17 AUGUST 1951, Page 10

The Advance of Science


A LETTER Was published not long ago in that most respectable organ which I will call The Thunderer, noted for the large square article in the top right-hand corner of its central page, carrying, I believe., great weight with those who read it ; though its peculiar shape makes it singularly unattrac- tive to the eye and hence—as we all mostly read by eye, in great gulps, rather than line upon line—what one might call illegible. The letter, to return to what I was, trying to say, was about the future of the telecinema.

The writer states that more than a quarter of a million people saw the telecinema at the South Bank during the first ten weeks of running, while thousands of others were unable to gain admission. Not that this can seriously have marred their outing. The English crowd (for British I will not say . any foreigner can become a British subject and most of them do, but we who are English were born so and will please ourselves, in the great words of Mrs. Gamp) has unfortunately become queue-minded, and will wait for. hours in stolid anticipation of it does not quite know what. Nor is this attitude entirely formed by the bitter constraint of having to queue for food. Charles Dickens, who knew human nature inside out, has immortalised the crowd that waited outside Mr. Nupkins's house, looking through a grating in the gate which commanded a view of nothing. - It is further affirmed that the popularity of this invention can largely be attributed to the novelty of the techniques demonstrated, which include large screen television and stereo- scopic films accompanied by " panoramic or stereoscopic sound projection," whatever that may mean. " Wonderful stereoscopic films! Wonderful stereoscopic .sound projection! Whirr! Whirr!—all by wheels—whiz! whiz! all by steam."

I was honoured by an invitation to be interviewed at the telecinema. My companion, for I was generously given a free pass for two, had already visited the South Bank and pointed out to me its potential beauties, from which I gathered that at night you did not so much notice the tawdriness, the pretentious- ness, the litter (for a free English public scorns to use any of the rubbish bins provided for it even if the letter L is writ large upon them), because the lights were so pretty. But it was five o'clock of an east-windy, dusty, grey, uninteresting day.

As we neared the telecinema we saw the queue which stretched away round a corner to infinity, and were very _glad not to be in it. Inside the telecinema we were literally on velvet. A. richly carpeted staircase met our eyes and caressed our feet. From one courteous gentleman to another we were wafted to a foyer (if that is the word) carpeted from wall to wall—the house- wife's unattainable dream. Here I found an acquaintance of evacuation days, and we sat on a richly upholstered sofa (" couch " is now the horrible common usage) and gossiped ; beside us a television box in which we saw ourselves, very dis- concertingly, as we talked, but we were not yet being televised and could gossip freely.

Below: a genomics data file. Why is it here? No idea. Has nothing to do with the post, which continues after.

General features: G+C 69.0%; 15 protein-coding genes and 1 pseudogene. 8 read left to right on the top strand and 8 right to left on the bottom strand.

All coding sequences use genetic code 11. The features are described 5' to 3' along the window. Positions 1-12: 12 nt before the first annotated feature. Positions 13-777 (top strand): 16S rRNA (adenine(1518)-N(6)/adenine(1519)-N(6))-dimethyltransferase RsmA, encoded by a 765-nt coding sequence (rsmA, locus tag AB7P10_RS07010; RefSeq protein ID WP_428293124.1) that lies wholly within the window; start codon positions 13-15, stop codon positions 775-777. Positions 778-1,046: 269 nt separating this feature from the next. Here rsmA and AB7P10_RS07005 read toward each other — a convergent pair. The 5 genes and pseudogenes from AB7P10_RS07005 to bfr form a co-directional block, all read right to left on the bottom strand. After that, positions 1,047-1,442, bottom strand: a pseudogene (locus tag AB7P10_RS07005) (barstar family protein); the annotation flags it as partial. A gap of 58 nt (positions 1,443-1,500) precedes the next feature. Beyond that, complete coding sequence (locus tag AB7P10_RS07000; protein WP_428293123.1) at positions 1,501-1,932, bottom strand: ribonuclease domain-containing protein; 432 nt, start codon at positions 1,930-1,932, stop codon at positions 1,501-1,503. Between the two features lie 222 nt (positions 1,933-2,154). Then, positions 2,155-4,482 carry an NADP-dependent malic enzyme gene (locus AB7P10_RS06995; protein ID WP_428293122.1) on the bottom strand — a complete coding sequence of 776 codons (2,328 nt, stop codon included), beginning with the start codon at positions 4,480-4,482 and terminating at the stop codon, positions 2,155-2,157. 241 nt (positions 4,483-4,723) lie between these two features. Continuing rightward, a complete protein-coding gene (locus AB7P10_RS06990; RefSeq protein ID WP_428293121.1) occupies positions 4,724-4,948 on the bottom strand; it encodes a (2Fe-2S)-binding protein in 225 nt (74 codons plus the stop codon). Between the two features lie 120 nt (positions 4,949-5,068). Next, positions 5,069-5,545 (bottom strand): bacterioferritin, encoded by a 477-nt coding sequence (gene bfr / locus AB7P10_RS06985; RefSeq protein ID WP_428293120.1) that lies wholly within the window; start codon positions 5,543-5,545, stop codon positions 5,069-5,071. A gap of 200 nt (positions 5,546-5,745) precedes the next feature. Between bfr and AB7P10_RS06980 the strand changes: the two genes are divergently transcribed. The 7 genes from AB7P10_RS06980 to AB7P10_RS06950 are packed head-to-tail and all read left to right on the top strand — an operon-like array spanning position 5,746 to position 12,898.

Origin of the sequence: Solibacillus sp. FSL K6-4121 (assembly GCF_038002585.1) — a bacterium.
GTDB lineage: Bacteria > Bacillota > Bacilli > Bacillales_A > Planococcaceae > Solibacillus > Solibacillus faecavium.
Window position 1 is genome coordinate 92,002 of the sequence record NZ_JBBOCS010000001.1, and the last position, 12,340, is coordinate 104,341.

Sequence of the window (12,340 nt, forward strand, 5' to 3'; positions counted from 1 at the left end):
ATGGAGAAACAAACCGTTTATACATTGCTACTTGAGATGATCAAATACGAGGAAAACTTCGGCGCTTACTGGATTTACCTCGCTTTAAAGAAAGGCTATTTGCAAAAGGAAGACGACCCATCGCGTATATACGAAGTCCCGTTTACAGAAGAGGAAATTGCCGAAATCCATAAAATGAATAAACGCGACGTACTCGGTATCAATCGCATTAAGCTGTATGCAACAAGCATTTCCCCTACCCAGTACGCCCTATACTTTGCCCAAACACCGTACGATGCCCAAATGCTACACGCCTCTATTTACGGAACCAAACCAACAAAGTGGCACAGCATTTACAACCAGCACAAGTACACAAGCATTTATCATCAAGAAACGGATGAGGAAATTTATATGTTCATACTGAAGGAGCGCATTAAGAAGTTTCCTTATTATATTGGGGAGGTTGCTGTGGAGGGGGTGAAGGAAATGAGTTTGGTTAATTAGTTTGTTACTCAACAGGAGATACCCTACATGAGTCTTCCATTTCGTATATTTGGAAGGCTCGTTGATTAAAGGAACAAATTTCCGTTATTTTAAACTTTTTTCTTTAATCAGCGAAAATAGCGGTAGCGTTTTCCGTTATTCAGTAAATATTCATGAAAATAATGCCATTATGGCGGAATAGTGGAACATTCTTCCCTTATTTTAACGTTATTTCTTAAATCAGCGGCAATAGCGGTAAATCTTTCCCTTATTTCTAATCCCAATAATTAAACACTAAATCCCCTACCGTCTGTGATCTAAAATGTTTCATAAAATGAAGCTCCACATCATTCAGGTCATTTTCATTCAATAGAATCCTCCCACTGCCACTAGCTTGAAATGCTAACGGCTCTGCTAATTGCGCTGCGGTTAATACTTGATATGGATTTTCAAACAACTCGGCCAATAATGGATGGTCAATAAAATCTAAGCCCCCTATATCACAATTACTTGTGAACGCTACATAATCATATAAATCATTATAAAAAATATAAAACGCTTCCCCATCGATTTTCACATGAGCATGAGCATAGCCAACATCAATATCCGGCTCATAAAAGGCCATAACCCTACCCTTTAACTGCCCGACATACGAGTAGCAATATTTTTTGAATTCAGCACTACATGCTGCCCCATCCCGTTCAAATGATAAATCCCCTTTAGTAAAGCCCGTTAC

The signal was given. I retired from the sofa and then came forward again to greet with (I hope) admirably feigned surprise my evacuation friend. Again we sat on the sofa, but now we were visible and audible to the cinema audience. We did what is horribly known as " chat " together. I enjoyed it. I find the sound of my own voice (the rather over-educated voice of the average Englishwoman which sounds so dreadful when you hear yourself on a record) quite intoxicating, and under my com- panion's skilful leading questions I was ready to tell the world anything, to answer any question. With admirable tact and determination my introducer headed me off, kept me at bay and gave me my cone.

Having done—and enjoyed—my bit, I was rewarded by being taken to the telecinema itself to see the stereoscopic and hear the stereophonic miracle of science. My companion and I were put in a little box in front of the circle and given " polarised " glasses, without which the stereoscopic films cannot be seen. After a few minutes we both fOundThat our heads and eyes were aching past endurance. One of our guides told me, not without modest pride, that oculists found the eye-strain imposed by the tele- cinema most useful in certain cases. It may be so, but I should not like to try it.

The first film was a kind of bogus scientist making wisecracks about the telecinema with the condescension considered suitable for the public. He was followed by a film from the Canadian National Film Board, the excellence of whose past work needs no comment. It was called " Oscillations " (or, for the French Canadians, Oscillations). It consisted of a number of wavy lines, geometrical figures, worms(?), starfish(?) and others moving in a kind of rhythmic slow dance upon a background of the violent blue well-knoWn in " Glorious Technicolor." When they had finished whatever it was they were doing, we were taken for a trip down Old Father Thames, in colour. But the effect of the colours (science has not got them right yet) and the stereoscopic- ness was that the whole thing looked like a cardboard model, with no touch of life and strangely dwarfish. We were then taken out by another 'very kind official and joined the queue for No. 76 or No. 46 bus.

But as for " novelty " ? In the early nineteen-twenties, in a cheap cinema in Melbourne, did not I and my little boys see it all? We were given glasses—not polarised it is true, but one red and one green. We saw a film with the glasses on ; the people were solid ; a girl in a swing came right out (apparently) into our faces and several people shrieked. But we did not have headaches. "Wonderful stereoscopic projection! Whirr! Whirr ! all by science ; whiz! whiz! all by science."

So ends the visit.